In terms of duration of symptoms, most people get hot flashes for about 4 years. You may only have them for a while during perimenopause, or you may continue to have them after your period stops. A few people may have them for the rest of their lives, but they generally become less frequent or less intense as time goes on.
How to Stop Hot Flashes
Hot flashes will usually go away eventually without any treatment. However, in the meantime, they can really disrupt your life. Small lifestyle changes may help give you relief from hot flashes. Some self-care options that can help you manage your hot flashes include:
Don't smoke or use tobacco products. People who smoke or use tobacco products may have more hot flashes than people who don't.
Exercise regularly. Sedentary people may have hot flashes more often than people who exercise regularly. However, do check in with yourself while you exercise, as overheating can trigger a hot flash. Exercise in a cool room if you think this may be a problem for you.
Lose weight. If you're carrying extra body weight, it can make your hot flashes worse.
Avoid spicy foods, caffeinated drinks, and alcohol. These can all trigger hot flashes.
Keep cool. Dress in layers so you can take clothes off when you're too warm. Open windows and use a fan or stay in the air conditioning as much as possible. Sip cold drinks when you're feeling too warm.
Practice mind-body therapies, such as:
- Mindfulness meditation
- Cognitive behavioral therapy (CBT)
- Deep breathing
- Guided imagery
Try some natural remedies.
Nonprescription, herbal, and over-the-counter therapies may help some people manage their symptoms. Botanicals and herbs may have side effects or change how other medications work, so ask your doctor before you add any new supplements to your health care routine. Some supplements that may help with your symptoms include:
- Plant or soy estrogens (although it may be more helpful to add these foods to your diet than to take supplements)
- Black cohosh
- Evening primrose oil
- Dong quai
- Wild yam
- Vitamin E
Hot Flash Treatments
If lifestyle changes and natural remedies aren't easing your hot flashes, talk to your doctor about taking medicine, such as hormone replacement therapy.
Doctors usually prescribe estrogen to treat hot flashes. It may also help other menopause symptoms, such as vaginal dryness or mood disorders. But this may not be a good option for you if you are at risk of breast or endometrial cancer, heart disease, stroke, or blood clots.
If you've had a hysterectomy, you may be able to take estrogen alone, but if you have a uterus, you will likely need to take progesterone and estrogen to avoid increasing your risk of cancer in the lining of your uterus (endometrial cancer). Your doctor will adjust your dose to the minimum amount required to ease your symptoms. They will also recommend hormone replacement only as long as it is helping your symptoms and not increasing your risk of heart disease, stroke, or blood clots.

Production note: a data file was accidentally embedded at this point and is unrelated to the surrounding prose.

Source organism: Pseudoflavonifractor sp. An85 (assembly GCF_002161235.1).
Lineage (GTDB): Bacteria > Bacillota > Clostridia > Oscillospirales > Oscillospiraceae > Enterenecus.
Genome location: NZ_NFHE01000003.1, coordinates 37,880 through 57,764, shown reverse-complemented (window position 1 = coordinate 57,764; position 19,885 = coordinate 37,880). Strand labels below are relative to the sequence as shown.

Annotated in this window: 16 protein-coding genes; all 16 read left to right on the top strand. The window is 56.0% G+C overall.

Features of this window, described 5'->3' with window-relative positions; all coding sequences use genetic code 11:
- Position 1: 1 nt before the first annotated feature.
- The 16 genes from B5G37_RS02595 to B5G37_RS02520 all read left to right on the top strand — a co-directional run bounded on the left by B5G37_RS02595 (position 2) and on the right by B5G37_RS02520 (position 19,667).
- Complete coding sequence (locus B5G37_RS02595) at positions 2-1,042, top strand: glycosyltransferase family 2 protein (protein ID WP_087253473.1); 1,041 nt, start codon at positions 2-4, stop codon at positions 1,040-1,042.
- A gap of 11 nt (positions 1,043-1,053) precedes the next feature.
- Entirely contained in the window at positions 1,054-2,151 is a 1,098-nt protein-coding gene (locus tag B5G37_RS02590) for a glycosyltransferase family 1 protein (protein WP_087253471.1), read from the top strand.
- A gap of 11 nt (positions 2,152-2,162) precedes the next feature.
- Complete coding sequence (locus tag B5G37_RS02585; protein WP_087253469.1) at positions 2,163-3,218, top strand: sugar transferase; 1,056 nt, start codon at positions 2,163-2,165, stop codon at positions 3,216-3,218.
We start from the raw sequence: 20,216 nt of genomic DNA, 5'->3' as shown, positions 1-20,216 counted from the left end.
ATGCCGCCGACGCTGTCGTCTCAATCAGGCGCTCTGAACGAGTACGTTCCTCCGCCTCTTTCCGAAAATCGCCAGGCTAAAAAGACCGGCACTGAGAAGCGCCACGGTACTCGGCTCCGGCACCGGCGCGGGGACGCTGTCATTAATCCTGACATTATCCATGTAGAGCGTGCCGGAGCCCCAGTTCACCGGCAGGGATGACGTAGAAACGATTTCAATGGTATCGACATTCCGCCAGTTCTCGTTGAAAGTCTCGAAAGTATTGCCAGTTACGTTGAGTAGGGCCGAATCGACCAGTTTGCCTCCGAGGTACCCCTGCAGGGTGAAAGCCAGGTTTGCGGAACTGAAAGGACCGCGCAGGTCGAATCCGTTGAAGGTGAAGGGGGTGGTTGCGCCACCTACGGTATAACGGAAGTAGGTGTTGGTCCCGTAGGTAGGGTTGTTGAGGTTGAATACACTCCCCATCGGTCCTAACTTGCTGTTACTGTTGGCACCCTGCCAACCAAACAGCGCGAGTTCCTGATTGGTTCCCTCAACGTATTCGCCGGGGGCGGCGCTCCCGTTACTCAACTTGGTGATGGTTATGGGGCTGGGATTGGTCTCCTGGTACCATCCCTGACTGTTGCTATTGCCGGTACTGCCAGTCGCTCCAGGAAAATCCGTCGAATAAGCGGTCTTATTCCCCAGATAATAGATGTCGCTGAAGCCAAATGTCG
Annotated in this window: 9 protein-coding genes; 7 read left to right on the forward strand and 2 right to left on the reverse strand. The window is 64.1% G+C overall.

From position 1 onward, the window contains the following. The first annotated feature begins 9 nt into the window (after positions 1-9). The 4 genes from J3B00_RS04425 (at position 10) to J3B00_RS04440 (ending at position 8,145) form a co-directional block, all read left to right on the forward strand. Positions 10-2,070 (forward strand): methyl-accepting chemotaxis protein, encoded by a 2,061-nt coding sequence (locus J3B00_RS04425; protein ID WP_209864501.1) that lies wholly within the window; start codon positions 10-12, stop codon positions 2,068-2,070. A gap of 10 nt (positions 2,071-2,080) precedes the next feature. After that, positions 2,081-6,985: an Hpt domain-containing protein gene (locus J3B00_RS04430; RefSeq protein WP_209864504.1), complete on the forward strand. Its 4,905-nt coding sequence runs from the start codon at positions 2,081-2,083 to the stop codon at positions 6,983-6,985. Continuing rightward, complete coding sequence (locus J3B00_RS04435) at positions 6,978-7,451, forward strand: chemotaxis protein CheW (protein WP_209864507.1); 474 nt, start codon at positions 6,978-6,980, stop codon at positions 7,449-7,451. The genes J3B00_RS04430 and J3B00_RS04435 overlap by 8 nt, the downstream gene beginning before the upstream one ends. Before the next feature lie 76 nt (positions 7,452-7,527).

If you can't take oral progesterone because the side effects are uncomfortable, you can try a combination drug containing bazedoxifene plus conjugated estrogens called Duavee.
Other nonhormone treatments that may help you manage hot flashes include:
Selective serotonin reuptake inhibitor (SSRI) antidepressants, such as:
- Citalopram (Celexa)
- Desvenlafaxine (Pristiq)
- Escitalopram (Lexapro)
- Fluoxetine (Prozac)
- Paroxetine (Paxil, Pexeva), including a low-dose form (Brisdelle) that is FDA-approved to treat hot flashes
- Venlafaxine (Effexor)
Other prescription medicines that are used "off-label" (which means that they aren't FDA-approved for hot flashes but are used because they're effective) include:
- Clonidine (Catapres, Kapvay), a high-blood pressure medicine
- Fezolinetant (Veozah), a medicine that acts on brain chemicals that help you regulate your body temperature
- Gabapentin (Neurontin, Gralise), an anti-seizure medicine
- Oxybutynin (Ditropan XL, Oxytrol), an overactive bladder medicine
- Pregabalin (Lyrica), another anti-seizure medicine
Hot Flash Prevention
There’s nothing you can do to completely prevent hot flashes around menopause. But you can stay away from triggers that may make them more frequent or more severe. Common ones include:
- Spicy foods
- Tight clothing
- Cigarette smoke
Hot Flash FAQs
At what age do hot flashes start?
Everyone is different, so it's hard to give a precise age for any person. Most people AFAB will start perimenopause in their late 40s to early 50s. So, this is generally when hot flashes start for most people.
Are there foods that can help with my hot flashes?
Plant estrogens may have weak estrogen-like effects on your body, which can help with your symptoms. This may be why people AFAB who grew up in cultures where vegetarian diets are common say they get fewer hot flashes. Some foods that have plant estrogens include:
- Soybeans, tempeh, and tofu
- Ground flaxseeds
- Whole grains
- Red clover
How many hot flashes a day is normal?
Everyone's body is different, but according to research, most people say they have about four to five per day.